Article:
Domaine d'Estoublon Blanc 2007 Vin de Pays des Alpilles
The colour is a bright yellow gold. The nose is uber complex - notes of quince, apricot, primrose, spices (fennel and clove spring to mind), with subtle hints of lemon, honey and clarified butter. The oak-ageing is subtle, too, with just a touch of vanillin. And the palate is as fresh as a daisy, with flavours of apricot and peach, quince and lemon zest. There is also honeyed, nutty richness that coats the mouth, whilst at the same time being beautifully dry and focused. Restrained power is the order of the day - the sort that manifests itself in a long, mouth-watering finish. In fact, this is a wine that seems effortlessly to combine richness of flavour with supreme elegance. Which marks it out as a great wine, in my book - and I have a cold! White Chateauneuf? White Hermitage? Even white Trévallon? This comes pretty close - it is an absolute star of a wine, from an undoubted future star estate of Provençal winemaking.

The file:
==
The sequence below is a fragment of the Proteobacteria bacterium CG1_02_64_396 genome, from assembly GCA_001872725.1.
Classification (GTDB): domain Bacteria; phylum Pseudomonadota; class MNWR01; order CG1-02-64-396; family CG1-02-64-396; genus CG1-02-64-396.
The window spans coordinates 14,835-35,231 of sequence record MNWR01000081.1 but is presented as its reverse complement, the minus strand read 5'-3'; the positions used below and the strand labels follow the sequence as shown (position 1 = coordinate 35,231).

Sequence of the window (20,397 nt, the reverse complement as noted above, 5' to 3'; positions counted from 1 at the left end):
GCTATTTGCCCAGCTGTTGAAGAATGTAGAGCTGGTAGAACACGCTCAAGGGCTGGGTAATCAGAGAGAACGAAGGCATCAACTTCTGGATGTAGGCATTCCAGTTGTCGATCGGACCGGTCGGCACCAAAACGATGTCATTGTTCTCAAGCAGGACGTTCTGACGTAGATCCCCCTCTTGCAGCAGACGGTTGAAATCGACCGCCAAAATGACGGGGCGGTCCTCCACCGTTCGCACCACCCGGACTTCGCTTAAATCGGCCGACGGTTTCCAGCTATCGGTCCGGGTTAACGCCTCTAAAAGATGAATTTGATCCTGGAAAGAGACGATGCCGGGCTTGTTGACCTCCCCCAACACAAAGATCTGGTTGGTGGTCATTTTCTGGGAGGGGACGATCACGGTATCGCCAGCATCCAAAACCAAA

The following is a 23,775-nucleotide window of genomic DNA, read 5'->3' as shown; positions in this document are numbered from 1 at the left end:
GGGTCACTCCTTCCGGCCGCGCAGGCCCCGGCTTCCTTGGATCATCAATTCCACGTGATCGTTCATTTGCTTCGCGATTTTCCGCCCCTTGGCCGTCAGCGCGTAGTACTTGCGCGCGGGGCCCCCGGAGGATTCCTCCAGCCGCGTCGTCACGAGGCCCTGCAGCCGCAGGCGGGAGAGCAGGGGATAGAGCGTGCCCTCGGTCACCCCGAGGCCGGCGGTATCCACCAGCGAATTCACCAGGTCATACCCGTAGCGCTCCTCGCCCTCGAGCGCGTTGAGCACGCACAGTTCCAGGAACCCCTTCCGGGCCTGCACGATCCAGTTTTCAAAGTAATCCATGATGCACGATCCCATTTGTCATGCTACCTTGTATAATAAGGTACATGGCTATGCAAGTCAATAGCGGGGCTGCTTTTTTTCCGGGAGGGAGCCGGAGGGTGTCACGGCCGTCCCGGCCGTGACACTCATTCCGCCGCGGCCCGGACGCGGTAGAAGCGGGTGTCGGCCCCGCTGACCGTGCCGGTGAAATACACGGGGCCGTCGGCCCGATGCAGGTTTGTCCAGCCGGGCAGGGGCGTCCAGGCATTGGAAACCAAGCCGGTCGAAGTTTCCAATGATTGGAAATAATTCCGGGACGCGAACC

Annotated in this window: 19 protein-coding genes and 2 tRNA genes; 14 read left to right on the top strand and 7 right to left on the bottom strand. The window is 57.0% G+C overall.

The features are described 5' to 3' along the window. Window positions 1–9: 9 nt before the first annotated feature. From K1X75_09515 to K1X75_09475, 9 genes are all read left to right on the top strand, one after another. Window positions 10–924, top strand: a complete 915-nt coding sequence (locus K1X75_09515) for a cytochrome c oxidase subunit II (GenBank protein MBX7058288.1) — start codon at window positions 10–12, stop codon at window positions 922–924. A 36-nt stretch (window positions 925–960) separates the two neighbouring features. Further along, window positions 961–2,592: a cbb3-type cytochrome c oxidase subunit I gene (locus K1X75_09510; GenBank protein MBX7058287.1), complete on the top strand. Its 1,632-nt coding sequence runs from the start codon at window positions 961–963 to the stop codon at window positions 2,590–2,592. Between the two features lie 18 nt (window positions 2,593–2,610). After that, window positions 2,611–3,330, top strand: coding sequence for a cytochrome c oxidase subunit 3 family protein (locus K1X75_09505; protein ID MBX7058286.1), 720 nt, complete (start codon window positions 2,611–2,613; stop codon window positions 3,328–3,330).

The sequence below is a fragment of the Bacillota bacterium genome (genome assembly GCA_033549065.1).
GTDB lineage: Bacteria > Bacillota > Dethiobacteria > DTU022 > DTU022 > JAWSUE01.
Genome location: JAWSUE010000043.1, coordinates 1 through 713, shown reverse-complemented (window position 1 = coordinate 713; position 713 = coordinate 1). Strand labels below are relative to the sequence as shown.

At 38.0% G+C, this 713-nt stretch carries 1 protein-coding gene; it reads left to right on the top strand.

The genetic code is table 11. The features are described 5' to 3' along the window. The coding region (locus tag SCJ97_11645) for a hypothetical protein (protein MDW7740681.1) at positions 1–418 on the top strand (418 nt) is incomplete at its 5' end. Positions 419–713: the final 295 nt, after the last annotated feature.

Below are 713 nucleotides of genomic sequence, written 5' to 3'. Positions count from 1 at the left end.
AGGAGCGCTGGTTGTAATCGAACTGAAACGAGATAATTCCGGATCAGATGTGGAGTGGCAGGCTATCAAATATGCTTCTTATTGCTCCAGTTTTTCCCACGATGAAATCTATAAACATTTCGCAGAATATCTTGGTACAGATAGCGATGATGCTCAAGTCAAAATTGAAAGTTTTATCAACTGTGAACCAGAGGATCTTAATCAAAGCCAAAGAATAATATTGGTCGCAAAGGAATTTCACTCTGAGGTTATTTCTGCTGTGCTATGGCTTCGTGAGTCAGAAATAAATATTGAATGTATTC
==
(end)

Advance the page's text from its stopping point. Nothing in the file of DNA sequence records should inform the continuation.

That's it for now - I feel like death warmed up, so I'm off to bed!

Thursday, 10 December 2009

A hard day on the road, collecting my new wines - and a wonderful way to wind down, with a bottle of stunning Provençal wine